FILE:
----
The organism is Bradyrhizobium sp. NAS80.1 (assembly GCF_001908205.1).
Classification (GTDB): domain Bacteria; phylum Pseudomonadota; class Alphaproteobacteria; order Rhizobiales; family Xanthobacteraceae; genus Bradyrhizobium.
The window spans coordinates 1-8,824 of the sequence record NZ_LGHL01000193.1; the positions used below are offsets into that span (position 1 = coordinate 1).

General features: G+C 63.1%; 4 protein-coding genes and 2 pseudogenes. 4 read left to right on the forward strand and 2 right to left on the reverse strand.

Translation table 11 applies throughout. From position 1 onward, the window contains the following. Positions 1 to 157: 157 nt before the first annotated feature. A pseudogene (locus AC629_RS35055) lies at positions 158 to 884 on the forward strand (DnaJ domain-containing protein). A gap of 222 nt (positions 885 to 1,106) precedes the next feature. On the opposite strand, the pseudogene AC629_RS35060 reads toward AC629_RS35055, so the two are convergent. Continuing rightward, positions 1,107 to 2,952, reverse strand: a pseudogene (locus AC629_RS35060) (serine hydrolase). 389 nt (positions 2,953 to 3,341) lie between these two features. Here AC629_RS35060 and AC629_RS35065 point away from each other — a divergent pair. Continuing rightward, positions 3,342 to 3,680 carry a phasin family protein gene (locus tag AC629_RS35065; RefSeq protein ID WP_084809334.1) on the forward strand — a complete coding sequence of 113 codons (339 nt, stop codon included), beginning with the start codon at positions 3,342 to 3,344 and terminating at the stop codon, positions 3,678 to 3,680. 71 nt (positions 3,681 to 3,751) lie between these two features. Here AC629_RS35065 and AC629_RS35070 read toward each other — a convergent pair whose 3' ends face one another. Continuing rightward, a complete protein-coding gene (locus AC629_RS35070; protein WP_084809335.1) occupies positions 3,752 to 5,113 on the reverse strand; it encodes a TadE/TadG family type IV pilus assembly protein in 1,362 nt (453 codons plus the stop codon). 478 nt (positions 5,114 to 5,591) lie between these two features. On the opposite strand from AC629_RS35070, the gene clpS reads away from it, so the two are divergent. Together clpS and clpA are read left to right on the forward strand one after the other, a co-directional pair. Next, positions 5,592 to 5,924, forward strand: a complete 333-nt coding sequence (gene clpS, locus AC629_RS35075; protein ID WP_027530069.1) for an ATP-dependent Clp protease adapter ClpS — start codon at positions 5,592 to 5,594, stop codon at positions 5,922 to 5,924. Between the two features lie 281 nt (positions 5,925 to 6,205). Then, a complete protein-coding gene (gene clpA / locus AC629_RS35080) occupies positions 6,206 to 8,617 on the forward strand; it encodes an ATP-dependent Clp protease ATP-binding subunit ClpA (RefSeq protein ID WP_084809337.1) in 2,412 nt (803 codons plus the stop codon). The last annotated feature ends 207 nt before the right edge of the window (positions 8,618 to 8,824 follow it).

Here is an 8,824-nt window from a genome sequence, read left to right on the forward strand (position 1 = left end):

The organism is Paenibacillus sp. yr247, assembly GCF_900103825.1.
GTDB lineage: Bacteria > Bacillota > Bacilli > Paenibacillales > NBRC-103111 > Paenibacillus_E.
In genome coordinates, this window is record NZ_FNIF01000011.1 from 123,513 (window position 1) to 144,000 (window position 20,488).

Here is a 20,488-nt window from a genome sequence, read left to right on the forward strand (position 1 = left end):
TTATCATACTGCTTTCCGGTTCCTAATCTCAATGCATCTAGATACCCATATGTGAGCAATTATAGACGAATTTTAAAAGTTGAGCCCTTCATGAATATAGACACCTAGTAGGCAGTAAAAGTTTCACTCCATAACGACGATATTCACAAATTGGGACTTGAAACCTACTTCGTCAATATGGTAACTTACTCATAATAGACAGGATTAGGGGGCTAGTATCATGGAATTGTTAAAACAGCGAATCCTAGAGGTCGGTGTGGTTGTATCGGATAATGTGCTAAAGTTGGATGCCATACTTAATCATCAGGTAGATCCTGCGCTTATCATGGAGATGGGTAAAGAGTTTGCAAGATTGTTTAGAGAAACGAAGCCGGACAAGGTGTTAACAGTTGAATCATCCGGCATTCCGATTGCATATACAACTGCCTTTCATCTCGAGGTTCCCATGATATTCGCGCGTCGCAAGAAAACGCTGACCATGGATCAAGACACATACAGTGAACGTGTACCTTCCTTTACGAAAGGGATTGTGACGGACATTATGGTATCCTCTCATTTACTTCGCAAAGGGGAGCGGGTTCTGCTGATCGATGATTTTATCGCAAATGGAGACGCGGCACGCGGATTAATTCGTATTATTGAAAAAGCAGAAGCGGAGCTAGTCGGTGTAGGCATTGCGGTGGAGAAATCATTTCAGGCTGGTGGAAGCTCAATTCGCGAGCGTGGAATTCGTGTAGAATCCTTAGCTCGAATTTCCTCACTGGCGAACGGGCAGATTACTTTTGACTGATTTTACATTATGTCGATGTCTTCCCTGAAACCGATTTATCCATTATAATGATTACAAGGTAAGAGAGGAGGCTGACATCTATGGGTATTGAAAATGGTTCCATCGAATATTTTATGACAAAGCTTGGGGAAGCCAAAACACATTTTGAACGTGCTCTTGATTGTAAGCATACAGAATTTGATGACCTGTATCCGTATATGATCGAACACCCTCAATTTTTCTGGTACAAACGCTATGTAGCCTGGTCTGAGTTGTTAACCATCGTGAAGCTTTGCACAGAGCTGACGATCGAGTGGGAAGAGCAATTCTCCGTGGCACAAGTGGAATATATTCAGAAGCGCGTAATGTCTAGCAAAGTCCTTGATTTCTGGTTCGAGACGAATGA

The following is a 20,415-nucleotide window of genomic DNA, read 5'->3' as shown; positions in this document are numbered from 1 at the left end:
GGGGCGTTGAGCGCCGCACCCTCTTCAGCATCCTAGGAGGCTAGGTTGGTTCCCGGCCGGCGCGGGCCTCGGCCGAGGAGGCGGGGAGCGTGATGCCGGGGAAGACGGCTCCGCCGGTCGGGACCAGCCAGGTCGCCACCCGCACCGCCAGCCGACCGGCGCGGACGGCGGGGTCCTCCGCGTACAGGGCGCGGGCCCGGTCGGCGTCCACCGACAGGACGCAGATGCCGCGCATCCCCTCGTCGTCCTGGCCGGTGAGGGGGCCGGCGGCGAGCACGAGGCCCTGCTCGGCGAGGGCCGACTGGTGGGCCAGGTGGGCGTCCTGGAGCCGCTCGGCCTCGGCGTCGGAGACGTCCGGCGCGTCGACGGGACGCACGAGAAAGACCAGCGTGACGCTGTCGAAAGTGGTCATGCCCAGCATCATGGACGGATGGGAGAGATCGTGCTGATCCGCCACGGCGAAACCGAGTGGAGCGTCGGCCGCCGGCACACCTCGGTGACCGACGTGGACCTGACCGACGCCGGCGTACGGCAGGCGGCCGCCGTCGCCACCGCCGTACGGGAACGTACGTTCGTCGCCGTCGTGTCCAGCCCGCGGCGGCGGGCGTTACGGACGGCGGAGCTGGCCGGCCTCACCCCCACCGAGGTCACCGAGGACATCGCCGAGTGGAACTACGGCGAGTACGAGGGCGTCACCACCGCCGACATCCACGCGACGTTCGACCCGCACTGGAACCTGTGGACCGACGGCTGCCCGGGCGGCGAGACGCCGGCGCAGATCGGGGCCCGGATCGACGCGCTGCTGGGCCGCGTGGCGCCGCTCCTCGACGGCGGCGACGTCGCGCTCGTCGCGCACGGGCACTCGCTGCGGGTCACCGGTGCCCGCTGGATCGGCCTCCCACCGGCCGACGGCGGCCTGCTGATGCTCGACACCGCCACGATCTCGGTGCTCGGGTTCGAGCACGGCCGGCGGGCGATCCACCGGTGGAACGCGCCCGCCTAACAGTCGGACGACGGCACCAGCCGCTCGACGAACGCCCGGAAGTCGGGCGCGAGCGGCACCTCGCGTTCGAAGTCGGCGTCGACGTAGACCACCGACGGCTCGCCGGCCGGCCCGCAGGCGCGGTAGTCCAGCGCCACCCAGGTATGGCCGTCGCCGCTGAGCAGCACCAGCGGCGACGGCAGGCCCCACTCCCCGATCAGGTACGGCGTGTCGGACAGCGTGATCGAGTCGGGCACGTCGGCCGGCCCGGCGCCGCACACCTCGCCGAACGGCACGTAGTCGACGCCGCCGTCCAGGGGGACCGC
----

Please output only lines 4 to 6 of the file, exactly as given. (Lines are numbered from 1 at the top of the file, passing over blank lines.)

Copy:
General features: G+C 63.1%; 4 protein-coding genes and 2 pseudogenes. 4 read left to right on the forward strand and 2 right to left on the reverse strand.

Translation table 11 applies throughout. From position 1 onward, the window contains the following. Positions 1 to 157: 157 nt before the first annotated feature. A pseudogene (locus AC629_RS35055) lies at positions 158 to 884 on the forward strand (DnaJ domain-containing protein). A gap of 222 nt (positions 885 to 1,106) precedes the next feature. On the opposite strand, the pseudogene AC629_RS35060 reads toward AC629_RS35055, so the two are convergent. Continuing rightward, positions 1,107 to 2,952, reverse strand: a pseudogene (locus AC629_RS35060) (serine hydrolase). 389 nt (positions 2,953 to 3,341) lie between these two features. Here AC629_RS35060 and AC629_RS35065 point away from each other — a divergent pair. Continuing rightward, positions 3,342 to 3,680 carry a phasin family protein gene (locus tag AC629_RS35065; RefSeq protein ID WP_084809334.1) on the forward strand — a complete coding sequence of 113 codons (339 nt, stop codon included), beginning with the start codon at positions 3,342 to 3,344 and terminating at the stop codon, positions 3,678 to 3,680. 71 nt (positions 3,681 to 3,751) lie between these two features. Here AC629_RS35065 and AC629_RS35070 read toward each other — a convergent pair whose 3' ends face one another. Continuing rightward, a complete protein-coding gene (locus AC629_RS35070; protein WP_084809335.1) occupies positions 3,752 to 5,113 on the reverse strand; it encodes a TadE/TadG family type IV pilus assembly protein in 1,362 nt (453 codons plus the stop codon). 478 nt (positions 5,114 to 5,591) lie between these two features. On the opposite strand from AC629_RS35070, the gene clpS reads away from it, so the two are divergent. Together clpS and clpA are read left to right on the forward strand one after the other, a co-directional pair. Next, positions 5,592 to 5,924, forward strand: a complete 333-nt coding sequence (gene clpS, locus AC629_RS35075; protein ID WP_027530069.1) for an ATP-dependent Clp protease adapter ClpS — start codon at positions 5,592 to 5,594, stop codon at positions 5,922 to 5,924. Between the two features lie 281 nt (positions 5,925 to 6,205). Then, a complete protein-coding gene (gene clpA / locus AC629_RS35080) occupies positions 6,206 to 8,617 on the forward strand; it encodes an ATP-dependent Clp protease ATP-binding subunit ClpA (RefSeq protein ID WP_084809337.1) in 2,412 nt (803 codons plus the stop codon). The last annotated feature ends 207 nt before the right edge of the window (positions 8,618 to 8,824 follow it).

Here is an 8,824-nt window from a genome sequence, read left to right on the forward strand (position 1 = left end):